Coupling MALS and SAXS for Time-Resolved Studies of Biopolymeric Filamentous Networks Assembly: Fibrin Formation

Biopolymeric filamentous networks are key components in the living world. Some key examples include the connective tissue (collagen), the cell cytoskeleton (actin), and the blood coagulation system (fibrin).

These processes are a result of the polymerization or assembly of macromolecular monomers, and can be examined with time-resolved scattering methods triggered by combining pure components. The application of a DAWN DSP MALS instrument was previously shown to demonstrate the early reaction stages of the fibrinogen (FG) assembly following enzymatic activation, recovering the time evolution of the <M>w and <Rg2>z of the ensembles.

It is not possible to recover the evolution of fiber cross-section - a key structural parameter in fibrous structures formation - in the early reaction stages from MALS data. This fiber cross-section could be determined by the so-called Casassa plot method, but most reactant species are too short (< 200 nm) to enable its application. Alternatively, the cross-sectional mean square radius <Rc2>z can be recovered from SAXS data.

An experimental set-up containing a SAXS flow-through capillary cell, a Peltier-equipped HELEOS-II 18-angles MALS detector, and a stopped-flow mixer was assembled at the SWING beamline of the synchrotron SOLEIL. The MALS detector plays a key role in this set-up, which helped in following the combined evolution of <Rc2>z versus <M>w and <Rg2>z versus <M>w during the early phases of fibrin polymerization.

Modeling potential reaction pathways revealed that fibrin assembly’s traditional mechanism, involving the instant formation of double-stranded fibrils with a half-staggered assembly of monomer units, was not sufficient to elucidate the data.

A revised model was suggested that is fully compatible with the data, and could also clarify other aspects of the fibrin network.

The “classical” model for fibrinogen network formation. Following enzymatic removal of two short peptides (FpA) from the central domain of FG molecules, Gly-Pro-Arg (GPR) "knobs" are uncovered, which are complementary to "holes" always present in the outer domains of every FG molecule. This initiates self-assembly, producing long, half-staggered, fully double-stranded (proto)fibrils. Lateral fibril aggregation and branching aided by delayed enzymatic removal of another pair of peptides (FpB) generate the final fibrin network.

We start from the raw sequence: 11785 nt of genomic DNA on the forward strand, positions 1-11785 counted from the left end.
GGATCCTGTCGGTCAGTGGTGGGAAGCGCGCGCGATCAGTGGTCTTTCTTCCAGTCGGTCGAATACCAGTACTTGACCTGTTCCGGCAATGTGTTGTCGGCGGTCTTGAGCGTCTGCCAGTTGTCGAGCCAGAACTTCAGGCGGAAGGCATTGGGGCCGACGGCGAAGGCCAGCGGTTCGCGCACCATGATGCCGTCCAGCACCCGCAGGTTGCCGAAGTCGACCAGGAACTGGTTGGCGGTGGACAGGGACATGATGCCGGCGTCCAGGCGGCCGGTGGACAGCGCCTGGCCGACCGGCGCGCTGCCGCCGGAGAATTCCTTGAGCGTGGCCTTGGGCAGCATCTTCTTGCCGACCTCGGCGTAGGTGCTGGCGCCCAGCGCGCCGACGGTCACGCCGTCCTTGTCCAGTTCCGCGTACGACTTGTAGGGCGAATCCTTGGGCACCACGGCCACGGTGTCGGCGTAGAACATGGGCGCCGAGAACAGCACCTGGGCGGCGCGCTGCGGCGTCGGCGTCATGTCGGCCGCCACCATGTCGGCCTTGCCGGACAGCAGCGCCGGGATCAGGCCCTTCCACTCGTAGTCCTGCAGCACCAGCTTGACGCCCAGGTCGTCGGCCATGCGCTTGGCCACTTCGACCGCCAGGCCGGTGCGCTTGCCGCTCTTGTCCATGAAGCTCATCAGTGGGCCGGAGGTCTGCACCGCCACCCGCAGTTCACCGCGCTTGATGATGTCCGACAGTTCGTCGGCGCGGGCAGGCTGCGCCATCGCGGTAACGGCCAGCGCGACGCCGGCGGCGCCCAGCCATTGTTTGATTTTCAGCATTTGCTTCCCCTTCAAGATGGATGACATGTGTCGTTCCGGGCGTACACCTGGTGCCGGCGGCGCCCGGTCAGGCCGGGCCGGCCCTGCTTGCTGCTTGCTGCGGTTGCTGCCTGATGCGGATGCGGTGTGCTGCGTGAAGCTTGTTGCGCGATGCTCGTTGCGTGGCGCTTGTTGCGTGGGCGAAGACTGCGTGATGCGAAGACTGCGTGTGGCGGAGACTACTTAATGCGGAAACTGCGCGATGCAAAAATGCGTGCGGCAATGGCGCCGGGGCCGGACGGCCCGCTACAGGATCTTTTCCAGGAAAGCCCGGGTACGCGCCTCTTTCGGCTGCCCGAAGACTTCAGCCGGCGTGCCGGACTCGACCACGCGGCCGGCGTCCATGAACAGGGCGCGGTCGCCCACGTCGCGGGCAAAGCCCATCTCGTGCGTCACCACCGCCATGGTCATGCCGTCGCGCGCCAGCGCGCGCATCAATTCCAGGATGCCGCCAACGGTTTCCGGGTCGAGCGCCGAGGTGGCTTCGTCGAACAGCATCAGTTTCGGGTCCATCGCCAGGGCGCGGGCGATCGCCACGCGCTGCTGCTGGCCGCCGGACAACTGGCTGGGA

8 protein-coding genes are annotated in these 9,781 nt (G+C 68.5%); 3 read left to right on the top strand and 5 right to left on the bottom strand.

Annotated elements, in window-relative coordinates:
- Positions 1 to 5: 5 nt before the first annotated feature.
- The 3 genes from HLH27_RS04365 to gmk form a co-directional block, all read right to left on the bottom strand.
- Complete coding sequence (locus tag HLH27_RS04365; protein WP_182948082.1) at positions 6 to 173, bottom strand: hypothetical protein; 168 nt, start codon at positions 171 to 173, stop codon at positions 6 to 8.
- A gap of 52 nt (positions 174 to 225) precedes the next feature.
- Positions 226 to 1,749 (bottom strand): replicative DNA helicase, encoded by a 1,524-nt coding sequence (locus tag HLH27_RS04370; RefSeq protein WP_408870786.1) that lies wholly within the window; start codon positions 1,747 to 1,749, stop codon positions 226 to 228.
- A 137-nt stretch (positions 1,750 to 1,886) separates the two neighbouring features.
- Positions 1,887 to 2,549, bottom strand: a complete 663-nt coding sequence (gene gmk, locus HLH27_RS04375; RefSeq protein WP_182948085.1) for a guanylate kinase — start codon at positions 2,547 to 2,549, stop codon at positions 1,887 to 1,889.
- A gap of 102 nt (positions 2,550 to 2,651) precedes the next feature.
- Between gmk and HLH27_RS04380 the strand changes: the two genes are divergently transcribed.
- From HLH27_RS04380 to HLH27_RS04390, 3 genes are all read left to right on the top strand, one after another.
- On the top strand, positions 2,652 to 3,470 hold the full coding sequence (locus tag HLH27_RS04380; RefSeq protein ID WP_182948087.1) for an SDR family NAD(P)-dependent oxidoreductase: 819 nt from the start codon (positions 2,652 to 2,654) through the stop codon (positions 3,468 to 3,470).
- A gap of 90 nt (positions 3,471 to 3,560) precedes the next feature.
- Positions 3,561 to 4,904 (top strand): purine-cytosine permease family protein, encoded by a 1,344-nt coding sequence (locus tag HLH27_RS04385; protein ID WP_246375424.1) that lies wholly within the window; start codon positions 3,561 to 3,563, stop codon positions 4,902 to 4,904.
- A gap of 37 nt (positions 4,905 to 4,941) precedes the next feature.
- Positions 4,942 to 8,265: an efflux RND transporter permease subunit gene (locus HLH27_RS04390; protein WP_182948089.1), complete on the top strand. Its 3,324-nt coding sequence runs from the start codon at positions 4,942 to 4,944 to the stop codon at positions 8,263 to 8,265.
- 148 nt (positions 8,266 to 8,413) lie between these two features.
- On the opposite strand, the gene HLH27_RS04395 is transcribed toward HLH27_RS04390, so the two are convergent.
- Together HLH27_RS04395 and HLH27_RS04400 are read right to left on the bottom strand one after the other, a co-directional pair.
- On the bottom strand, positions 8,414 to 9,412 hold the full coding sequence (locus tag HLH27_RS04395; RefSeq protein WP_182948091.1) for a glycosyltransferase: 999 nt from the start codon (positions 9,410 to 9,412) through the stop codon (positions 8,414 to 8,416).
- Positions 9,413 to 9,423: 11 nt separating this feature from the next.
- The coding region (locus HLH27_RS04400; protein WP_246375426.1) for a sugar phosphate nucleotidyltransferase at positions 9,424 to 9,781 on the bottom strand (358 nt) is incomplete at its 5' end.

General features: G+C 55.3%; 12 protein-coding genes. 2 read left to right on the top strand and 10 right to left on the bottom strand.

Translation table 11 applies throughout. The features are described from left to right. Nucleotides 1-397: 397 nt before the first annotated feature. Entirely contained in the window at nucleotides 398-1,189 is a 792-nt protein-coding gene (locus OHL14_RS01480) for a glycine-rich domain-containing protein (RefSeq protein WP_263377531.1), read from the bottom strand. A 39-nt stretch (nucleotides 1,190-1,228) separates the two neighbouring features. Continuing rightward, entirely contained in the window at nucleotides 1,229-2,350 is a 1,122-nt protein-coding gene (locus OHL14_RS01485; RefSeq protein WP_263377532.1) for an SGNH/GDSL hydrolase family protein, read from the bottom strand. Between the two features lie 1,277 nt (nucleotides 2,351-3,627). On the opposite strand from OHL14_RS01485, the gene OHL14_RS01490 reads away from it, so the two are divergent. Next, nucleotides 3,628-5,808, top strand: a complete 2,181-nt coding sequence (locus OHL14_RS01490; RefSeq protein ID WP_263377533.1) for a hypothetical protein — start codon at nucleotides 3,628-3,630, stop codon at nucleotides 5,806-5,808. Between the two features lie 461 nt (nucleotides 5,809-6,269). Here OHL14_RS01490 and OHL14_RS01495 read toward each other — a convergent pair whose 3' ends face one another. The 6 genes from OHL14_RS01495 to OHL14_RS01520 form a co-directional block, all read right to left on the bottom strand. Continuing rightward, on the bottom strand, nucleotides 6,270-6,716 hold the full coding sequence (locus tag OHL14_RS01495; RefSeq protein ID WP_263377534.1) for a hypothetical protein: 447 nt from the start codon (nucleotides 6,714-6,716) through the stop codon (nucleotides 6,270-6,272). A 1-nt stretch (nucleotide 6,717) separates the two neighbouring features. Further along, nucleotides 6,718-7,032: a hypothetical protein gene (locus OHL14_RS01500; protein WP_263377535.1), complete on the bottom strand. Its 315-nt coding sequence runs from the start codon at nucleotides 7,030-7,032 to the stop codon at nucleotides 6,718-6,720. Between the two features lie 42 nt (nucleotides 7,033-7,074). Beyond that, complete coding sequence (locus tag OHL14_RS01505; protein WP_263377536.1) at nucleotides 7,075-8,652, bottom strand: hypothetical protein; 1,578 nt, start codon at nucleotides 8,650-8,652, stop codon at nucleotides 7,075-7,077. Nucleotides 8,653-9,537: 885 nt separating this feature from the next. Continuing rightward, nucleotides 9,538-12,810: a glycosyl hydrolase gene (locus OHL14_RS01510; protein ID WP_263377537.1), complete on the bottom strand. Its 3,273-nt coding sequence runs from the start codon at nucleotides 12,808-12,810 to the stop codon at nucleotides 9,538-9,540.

Figure 1. The “classical” model for fibrinogen network formation. Following enzymatic removal of two short peptides (FpA) from the central domain of FG molecules, Gly-Pro-Arg (GPR) "knobs" are uncovered, which are complementary to "holes" always present in the outer domains of every FG molecule. This initiates self-assembly, producing long, half-staggered, fully double-stranded (proto)fibrils. Lateral fibril aggregation and branching aided by delayed enzymatic removal of another pair of peptides (FpB) generate the final fibrin network.

Materials and Methods

Reagents

Only reagent-grade chemicals were used for the experiment, and MilliQ water was employed for all of the solutions. Lyophilized, plasminogen-depleted human FG was obtained from ERL.

It was reconstituted at 20 mg/ml and purified across a preparative size-exclusion column prior to the experiments to create approximately 20 ml at about 2 mg/ml stock solutions. Sigma-Aldrich’s A-5042 (Ancrod activating enzyme from snake venom) was procured.

Vials with 50 NIH units/ml aliquots were prepared and kept at -80°C. GPRP-NH2 was H-1998 from Bachem.

For all experiments, NaCl 104 mM, Tris 50 mM, aprotinin 10 KIU/mL, pH 7.4 (TBS), with or without CaCl2 1.25 mM, were used as buffer.

Instrumentation

Remote-controlled apparatus is required to make SAXS beamline measurements. The entire set-up comprised of a four-syringe, stopped-flow mixer altered with the integration of a mixer, external solenoid valves, and a splitter.